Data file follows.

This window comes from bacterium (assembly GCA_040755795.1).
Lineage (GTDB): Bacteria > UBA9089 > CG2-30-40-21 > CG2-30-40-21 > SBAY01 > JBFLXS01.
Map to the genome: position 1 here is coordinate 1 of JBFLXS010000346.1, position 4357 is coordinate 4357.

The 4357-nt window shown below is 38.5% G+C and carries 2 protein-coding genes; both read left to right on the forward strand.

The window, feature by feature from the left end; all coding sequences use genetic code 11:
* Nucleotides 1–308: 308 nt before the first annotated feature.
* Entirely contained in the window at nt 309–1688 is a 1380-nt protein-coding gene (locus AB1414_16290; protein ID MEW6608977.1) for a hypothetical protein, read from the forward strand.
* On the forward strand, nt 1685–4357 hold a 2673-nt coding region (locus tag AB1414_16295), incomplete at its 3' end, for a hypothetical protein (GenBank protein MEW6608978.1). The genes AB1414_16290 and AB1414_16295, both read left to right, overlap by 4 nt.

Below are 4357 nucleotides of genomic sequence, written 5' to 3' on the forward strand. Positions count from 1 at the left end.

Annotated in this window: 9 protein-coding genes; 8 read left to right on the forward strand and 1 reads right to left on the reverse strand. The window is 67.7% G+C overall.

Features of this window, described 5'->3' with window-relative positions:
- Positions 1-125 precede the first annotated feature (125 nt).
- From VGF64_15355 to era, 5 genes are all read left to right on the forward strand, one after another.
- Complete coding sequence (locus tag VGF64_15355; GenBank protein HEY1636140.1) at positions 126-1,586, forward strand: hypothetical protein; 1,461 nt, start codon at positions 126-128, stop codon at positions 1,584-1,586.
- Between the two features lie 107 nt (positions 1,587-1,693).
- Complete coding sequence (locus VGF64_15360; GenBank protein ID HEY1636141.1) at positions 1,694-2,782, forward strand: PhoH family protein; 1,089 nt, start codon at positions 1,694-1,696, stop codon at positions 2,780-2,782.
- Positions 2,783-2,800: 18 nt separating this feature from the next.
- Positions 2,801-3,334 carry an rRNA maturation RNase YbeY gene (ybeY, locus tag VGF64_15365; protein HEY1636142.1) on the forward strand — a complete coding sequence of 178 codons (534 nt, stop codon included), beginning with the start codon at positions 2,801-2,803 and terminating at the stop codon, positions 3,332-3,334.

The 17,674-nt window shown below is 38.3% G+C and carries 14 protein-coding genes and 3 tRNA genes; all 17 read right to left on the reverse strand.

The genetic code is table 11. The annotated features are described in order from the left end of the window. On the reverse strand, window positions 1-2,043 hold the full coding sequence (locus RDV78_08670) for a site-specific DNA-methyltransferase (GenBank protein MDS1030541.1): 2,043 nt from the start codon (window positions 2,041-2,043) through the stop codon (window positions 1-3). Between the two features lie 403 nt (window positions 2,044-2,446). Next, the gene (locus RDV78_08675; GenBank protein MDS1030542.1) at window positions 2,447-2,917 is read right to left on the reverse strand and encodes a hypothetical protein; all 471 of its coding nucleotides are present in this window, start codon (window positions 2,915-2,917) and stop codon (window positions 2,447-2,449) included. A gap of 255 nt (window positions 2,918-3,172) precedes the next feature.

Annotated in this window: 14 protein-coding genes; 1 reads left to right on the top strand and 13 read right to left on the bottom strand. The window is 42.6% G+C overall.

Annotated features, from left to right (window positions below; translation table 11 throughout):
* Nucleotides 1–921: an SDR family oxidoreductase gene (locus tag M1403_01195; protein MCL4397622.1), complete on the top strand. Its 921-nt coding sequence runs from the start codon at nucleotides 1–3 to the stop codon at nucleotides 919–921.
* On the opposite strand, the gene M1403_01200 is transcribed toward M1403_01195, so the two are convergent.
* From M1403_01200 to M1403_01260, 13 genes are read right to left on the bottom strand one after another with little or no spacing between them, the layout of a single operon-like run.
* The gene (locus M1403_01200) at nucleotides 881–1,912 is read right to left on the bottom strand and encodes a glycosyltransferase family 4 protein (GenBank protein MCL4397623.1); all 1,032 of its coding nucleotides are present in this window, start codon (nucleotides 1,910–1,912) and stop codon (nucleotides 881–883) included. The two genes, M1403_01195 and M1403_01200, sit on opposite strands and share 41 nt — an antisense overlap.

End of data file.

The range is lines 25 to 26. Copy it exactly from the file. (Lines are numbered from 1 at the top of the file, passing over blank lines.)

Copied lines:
* From M1403_01200 to M1403_01260, 13 genes are read right to left on the bottom strand one after another with little or no spacing between them, the layout of a single operon-like run.
* The gene (locus M1403_01200) at nucleotides 881–1,912 is read right to left on the bottom strand and encodes a glycosyltransferase family 4 protein (GenBank protein MCL4397623.1); all 1,032 of its coding nucleotides are present in this window, start codon (nucleotides 1,910–1,912) and stop codon (nucleotides 881–883) included. The two genes, M1403_01195 and M1403_01200, sit on opposite strands and share 41 nt — an antisense overlap.